Argentina building on legacy that had it's foundations at the Rugby World Cup

24 Aug 2012
Argentina building on legacy that had it's foundations at the Rugby World Cup

As the final whistle sounded at Parc des Princes on 19 October 2007, Argentina knew that they had arrived. Agustín Pichot led his side from the field after a 34-10 defeat of hosts France in the Rugby World Cup Bronze Final to wild acclaim, setting foot on the road to the Pumas’ inclusion in The Rugby Championship in the process.

The diminutive scrum half - who retired from Tests following the tournament - was among several world-class talents in that side, with Felipe Contepomi, Juan Martín Hernández, Gonzalo Longo Elía, Juan Martín Fernández Lobbe and Rodrigo Roncero also on show, and their legacy was to be one of change on the world stage.

Argentina’s opening fixture in The Rugby Championship – a 27-6 defeat to South Africa in Cape Town last weekend – featured a radically altered cast list. Hernández, Fernández Lobbe, Roncero and Horacio Agulla remained, but the new breed of Pumas have now been tasked with picking up the baton and running with it.

In the immediate aftermath of Rugby World Cup 2007, wheels were set in motion to ensure that they would have a chance to do so. Argentina’s on-field displays at the tournament left the International Rugby Board and its Member Unions in no doubt – it was time to find them a home in a regular competition.

Following a large-scale conference in Woking, England, it was unanimously agreed that Argentina would be welcomed into a major southern hemisphere tournament following a four-year period of investment and development to improve structures and build strength-in-depth. It was also confirmed that Argentina, a country with a proud amateur history, would begin paying a leading group of players to ensure a route to the top of the sport and also the possibility that elite players could one day ply their trade on home soil.

Underwriting a lot of these developments was money garnered from the huge financial success of Rugby World Cup 2007. The IRB committed to a US$10m payment plan – in part to cover any shortfalls, but also to ensure that pathways were created from grassroots to professional level. The Argentina Jaguars – an ‘A’ selection – have emerged in recent years as a result, contesting the Churchill Cup and IRB Nations Cup.

After plenty of hard work, Argentina were formally invited to join The Rugby Championship in 2009 and their place was confirmed in the wake of Rugby World Cup 2011, when they again progressed to the knockout stages. An important amendment to IRB Regulation 9 – governing player release – then ensured that leading Pumas would be released from their European clubs for the tournament.

“I personally feel today that a struggle of many years has been closed, today we’re part of the world, as we deserved,” a delighted Pichot said.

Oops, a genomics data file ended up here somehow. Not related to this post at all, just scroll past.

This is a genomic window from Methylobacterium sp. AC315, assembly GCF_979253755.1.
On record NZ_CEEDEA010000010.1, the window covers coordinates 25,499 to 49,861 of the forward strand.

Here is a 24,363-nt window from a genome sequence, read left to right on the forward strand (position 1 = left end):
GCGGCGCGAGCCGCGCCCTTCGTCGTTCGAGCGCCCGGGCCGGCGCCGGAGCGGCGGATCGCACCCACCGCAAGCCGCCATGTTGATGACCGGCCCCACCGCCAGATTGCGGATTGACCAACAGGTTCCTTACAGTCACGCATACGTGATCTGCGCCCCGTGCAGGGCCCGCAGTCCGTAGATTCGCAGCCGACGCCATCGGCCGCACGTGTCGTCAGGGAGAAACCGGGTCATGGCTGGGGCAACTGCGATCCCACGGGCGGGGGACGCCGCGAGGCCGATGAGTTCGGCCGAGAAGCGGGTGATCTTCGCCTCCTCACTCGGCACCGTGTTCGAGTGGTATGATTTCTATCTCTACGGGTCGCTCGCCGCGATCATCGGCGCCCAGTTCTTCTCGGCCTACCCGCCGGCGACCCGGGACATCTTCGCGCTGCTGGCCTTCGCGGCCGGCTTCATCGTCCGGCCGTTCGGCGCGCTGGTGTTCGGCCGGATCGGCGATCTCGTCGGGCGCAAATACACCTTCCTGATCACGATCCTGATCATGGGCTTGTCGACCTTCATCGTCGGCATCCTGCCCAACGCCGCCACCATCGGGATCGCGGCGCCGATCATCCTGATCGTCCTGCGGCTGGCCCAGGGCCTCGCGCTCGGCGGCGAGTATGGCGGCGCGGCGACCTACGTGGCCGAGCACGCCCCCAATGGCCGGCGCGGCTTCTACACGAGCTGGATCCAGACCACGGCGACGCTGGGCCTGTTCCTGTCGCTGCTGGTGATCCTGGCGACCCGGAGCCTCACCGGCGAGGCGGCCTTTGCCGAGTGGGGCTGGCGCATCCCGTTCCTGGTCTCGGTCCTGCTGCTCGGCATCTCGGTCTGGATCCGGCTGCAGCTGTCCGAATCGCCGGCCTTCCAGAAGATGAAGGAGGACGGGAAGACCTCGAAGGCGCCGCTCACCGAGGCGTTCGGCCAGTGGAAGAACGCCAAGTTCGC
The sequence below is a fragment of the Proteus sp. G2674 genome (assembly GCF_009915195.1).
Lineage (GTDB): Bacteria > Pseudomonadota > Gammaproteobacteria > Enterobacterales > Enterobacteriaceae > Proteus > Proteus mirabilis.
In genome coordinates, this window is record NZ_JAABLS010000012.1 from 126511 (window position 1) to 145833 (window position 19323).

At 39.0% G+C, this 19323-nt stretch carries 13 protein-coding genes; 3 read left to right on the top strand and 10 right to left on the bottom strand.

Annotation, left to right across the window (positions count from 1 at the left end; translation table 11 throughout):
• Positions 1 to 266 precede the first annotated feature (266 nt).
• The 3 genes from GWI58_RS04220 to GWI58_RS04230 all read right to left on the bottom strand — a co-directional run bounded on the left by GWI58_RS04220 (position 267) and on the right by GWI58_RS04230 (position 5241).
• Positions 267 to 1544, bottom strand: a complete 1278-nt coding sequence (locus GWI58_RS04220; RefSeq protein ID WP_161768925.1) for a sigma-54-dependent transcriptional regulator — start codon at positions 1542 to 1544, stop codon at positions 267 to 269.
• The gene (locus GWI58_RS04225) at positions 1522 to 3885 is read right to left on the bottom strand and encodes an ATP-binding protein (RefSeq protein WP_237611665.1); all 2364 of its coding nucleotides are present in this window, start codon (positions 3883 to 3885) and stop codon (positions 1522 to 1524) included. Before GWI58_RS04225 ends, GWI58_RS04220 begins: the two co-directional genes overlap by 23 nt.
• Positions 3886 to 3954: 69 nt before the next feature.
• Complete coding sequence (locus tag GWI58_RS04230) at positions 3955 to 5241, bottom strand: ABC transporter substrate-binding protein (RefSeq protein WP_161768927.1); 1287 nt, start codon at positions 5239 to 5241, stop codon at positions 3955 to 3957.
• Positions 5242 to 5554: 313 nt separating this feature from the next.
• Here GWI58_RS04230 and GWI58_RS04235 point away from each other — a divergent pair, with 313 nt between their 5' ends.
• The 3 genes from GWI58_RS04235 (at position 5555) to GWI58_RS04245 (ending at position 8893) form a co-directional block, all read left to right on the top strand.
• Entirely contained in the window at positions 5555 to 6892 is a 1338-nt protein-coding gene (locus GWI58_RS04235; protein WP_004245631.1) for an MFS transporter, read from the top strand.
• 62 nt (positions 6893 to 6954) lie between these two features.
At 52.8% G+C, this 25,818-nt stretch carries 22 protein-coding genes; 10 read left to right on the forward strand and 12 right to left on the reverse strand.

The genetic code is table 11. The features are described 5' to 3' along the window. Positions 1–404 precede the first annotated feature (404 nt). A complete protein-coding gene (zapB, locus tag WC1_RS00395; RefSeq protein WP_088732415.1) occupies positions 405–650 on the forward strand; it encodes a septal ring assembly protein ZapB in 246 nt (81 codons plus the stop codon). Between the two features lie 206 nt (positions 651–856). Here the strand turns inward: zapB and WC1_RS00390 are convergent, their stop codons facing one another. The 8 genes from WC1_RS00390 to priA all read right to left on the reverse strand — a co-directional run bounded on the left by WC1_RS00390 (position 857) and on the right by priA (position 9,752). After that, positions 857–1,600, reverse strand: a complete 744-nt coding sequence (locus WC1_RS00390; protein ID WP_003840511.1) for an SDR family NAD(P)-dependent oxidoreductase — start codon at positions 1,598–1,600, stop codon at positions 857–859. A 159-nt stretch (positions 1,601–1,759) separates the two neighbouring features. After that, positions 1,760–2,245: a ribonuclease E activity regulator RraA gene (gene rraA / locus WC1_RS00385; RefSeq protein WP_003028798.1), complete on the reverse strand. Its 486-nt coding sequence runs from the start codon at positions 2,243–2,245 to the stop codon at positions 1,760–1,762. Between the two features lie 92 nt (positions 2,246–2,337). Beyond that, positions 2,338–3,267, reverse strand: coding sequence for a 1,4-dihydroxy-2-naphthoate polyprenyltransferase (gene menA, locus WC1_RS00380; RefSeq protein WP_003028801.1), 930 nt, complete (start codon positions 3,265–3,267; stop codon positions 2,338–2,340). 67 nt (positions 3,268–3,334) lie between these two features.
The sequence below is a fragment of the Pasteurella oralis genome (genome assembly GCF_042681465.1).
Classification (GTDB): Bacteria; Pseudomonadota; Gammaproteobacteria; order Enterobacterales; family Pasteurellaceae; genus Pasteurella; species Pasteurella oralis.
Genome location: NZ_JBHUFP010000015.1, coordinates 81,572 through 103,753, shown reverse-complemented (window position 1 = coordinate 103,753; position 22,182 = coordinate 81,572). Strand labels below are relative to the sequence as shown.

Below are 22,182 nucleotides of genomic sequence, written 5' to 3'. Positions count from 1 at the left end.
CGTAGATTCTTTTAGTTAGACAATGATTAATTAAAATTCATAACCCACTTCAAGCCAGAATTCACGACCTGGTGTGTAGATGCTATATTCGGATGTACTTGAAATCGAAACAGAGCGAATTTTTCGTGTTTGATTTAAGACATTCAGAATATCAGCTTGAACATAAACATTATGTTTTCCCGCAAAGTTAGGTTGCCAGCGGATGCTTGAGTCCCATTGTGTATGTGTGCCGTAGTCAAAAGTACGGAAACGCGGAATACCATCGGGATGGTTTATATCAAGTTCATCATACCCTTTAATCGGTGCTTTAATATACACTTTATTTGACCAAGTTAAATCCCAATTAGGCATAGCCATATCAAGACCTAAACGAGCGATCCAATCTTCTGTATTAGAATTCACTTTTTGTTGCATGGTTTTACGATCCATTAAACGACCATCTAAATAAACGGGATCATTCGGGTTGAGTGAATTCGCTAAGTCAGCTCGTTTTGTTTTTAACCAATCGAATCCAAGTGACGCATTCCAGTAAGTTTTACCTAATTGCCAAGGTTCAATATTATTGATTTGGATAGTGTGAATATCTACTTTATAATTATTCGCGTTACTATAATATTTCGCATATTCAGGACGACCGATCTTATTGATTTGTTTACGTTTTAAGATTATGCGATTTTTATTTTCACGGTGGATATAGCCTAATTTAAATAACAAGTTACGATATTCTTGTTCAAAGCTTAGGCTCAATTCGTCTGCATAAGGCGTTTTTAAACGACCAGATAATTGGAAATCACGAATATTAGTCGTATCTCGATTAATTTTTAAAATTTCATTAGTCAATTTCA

With their place in a regular competition secured, all eyes will be on the Pumas to see if they can replicate the feats of 2007 at Rugby World Cup 2015. Job number one for Santiago Phelan’s side is securing a rise up the IRB World Rankings, but that will not be straightforward against the might of Australia, New Zealand and South Africa.

Nothing worth having comes easy, though, and the Pumas have a chance to heavily influence the RWC 2015 Pool Allocation Draw in December with a couple of high-profile scalps, perhaps beginning with this weekend’s rematch against the Springboks at Estadio Malvinas Argentinas in Mendoza.

“I do believe that there is a great opportunity for young players to achieve their goal and compete against Australia, South Africa and New Zealand, to improve and to go to future Rugby World Cups with expectations of actually being able to win it,” Contepomi recently admitted.

The Unión Argentina de Rugby has also made further positive steps towards ensuring a strong international future, going as far as to confirm RWC 2011 winning coach Sir Graham Henry in an advisory role. The former Auckland and Wales coach is endeavouring to create “a national programme that will ultimately lead to a more competitive international team”. Phelan put it simply: “He’s coming to work with us and make our play better.”

Argentina’s young guns proved that there is plenty to come from them in the future by finishing a best-ever fourth at this year’s IRB Junior World Championship, losing out to hosts and eventual winners South Africa in the semi final after victories over Australia, France and Scotland.

There will be teething problems along the way, but the talent and drive behind the Pumas is plain to see. Rugby World Cup 2007 gave a golden generation a chance to shine, next time out the new breed are going to be playing for keeps.